171. Verbs are classed in Four Regular Conjugations, distinguished by the stem vowel which appears before -re in the Present Infinitive Active.
172. The Principal Parts of a verb, showing the three stems which determine its conjugation throughout, are—
- The Present Indicative (amō), showing the Present Stem.
- The Present Infinitive (amā-re), showing the Present Stem.
- The Perfect Indicative (amāv-ī), showing the Perfect Stem.
- The neuter of the Perfect Participle (amāt-um), or, if that form is not in use, the Future Active Participle (amāt-ūrus), showing the Supine Stem.
173. The regular forms of the Four Conjugations are seen in the following.
Active— amō, amāre, amāvī, amātum [love]
Passive— amor, amārī, amātu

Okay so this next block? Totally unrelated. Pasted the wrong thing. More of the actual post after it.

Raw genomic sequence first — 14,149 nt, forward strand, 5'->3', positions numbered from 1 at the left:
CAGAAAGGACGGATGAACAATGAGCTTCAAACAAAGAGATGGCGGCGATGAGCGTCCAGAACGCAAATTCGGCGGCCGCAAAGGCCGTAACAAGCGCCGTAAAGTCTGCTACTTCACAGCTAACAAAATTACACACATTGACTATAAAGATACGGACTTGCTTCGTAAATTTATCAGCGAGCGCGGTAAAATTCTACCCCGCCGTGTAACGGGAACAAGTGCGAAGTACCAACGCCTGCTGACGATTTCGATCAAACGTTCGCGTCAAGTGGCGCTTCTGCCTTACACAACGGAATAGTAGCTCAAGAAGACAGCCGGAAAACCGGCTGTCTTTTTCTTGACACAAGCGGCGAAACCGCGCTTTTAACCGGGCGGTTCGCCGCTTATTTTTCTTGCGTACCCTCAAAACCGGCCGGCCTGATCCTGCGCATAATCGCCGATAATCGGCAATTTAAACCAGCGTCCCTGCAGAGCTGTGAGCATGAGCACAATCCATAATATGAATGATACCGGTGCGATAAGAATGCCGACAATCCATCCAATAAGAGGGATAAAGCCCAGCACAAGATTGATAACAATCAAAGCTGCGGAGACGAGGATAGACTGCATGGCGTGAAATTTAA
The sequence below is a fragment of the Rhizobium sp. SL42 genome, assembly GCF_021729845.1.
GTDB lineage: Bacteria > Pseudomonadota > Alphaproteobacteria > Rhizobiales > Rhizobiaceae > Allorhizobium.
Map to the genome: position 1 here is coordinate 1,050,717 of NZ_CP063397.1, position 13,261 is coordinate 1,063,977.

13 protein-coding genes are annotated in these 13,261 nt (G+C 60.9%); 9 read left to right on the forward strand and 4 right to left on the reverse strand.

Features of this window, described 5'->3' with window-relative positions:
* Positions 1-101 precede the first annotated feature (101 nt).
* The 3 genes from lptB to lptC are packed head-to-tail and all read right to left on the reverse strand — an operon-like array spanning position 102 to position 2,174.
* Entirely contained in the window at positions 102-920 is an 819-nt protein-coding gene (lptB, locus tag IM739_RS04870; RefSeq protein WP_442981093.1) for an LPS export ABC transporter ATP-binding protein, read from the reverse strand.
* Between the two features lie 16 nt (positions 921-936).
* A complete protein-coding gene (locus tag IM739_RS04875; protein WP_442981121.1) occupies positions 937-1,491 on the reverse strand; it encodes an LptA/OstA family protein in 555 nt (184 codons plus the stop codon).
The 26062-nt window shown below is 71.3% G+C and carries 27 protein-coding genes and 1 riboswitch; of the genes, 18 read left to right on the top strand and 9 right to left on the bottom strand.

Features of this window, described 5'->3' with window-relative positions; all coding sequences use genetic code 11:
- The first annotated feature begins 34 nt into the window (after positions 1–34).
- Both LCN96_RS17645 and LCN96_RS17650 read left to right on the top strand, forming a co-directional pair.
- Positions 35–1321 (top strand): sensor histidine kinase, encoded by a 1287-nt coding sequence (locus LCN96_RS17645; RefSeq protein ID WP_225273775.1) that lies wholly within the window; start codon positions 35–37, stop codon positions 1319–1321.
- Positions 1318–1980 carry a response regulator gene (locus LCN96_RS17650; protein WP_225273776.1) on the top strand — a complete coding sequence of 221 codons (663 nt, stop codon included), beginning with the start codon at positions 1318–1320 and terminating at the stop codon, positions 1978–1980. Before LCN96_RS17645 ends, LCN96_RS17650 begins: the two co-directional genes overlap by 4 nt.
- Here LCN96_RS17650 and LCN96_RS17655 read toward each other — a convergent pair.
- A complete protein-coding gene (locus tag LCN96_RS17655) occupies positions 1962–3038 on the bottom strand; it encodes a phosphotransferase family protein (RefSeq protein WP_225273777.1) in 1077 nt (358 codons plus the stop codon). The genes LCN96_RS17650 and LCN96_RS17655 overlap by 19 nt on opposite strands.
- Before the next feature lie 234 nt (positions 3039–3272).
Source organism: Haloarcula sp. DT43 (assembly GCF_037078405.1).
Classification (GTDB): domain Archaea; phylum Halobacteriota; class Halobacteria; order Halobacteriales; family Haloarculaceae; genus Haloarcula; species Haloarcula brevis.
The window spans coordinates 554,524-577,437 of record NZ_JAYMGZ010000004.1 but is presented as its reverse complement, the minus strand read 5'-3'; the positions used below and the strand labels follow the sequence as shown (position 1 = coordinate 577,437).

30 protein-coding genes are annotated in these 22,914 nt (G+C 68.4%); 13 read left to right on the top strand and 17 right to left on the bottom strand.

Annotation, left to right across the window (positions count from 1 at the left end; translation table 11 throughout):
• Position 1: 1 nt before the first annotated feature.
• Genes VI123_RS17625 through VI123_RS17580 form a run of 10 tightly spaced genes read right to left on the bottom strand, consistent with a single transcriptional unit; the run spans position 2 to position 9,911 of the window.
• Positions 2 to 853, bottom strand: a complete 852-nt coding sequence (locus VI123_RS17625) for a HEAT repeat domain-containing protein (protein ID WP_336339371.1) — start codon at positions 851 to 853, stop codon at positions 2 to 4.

Present Stem amā-
Perfect Stem amāv-
Supine Stem amāt-
Active— dēleō, dēlēre, dēlēvī, dēlētum [blot out]
Passive— dēleor, dēlērī, dēlētus
Present Stem dēlē-
Perfect Stem dēlēv-
Supine Stem dēlēt-
In the Second conjugation, however, the characteristic -ē- rarely appears in the Perfect and Perfect Participle. The common type is, therefore:
Active— moneō, monēre, monuī, monitum [warn]
Passive— moneor, monērī, monitus
Present Stem monē-
Perfect Stem monu-
Supine Stem monit-
Active— tegō, tegĕre, tēxī, tēctum [cover]
Passive— tegor, tegī, tēctus
Present Stem tegĕ-
Perfect Stem tēx-
Supine Stem tēct-
Active— audiō, audīre, audīvī, audītum [hear]
Passive— audior, audīrī, audītus
Present Stem audī-
Perfect Stem audīv-
Supine Stem audīt-
a. In many verbs the principal parts take forms belonging to two or more different conjugations (cf. § 189).
1st and 2nd— domō, domāre, domuī, domitum [subdue]
2nd and 3rd— maneō, manēre, mānsī, mānsum [remain]
3rd and 4th— petō, petĕre, petīvī, petītum [seek]
4th and 3rd— vinciō, vincīre, vīnxī, vīnctum [bind]
Such verbs are classified according to which conjugation the Present stem belongs.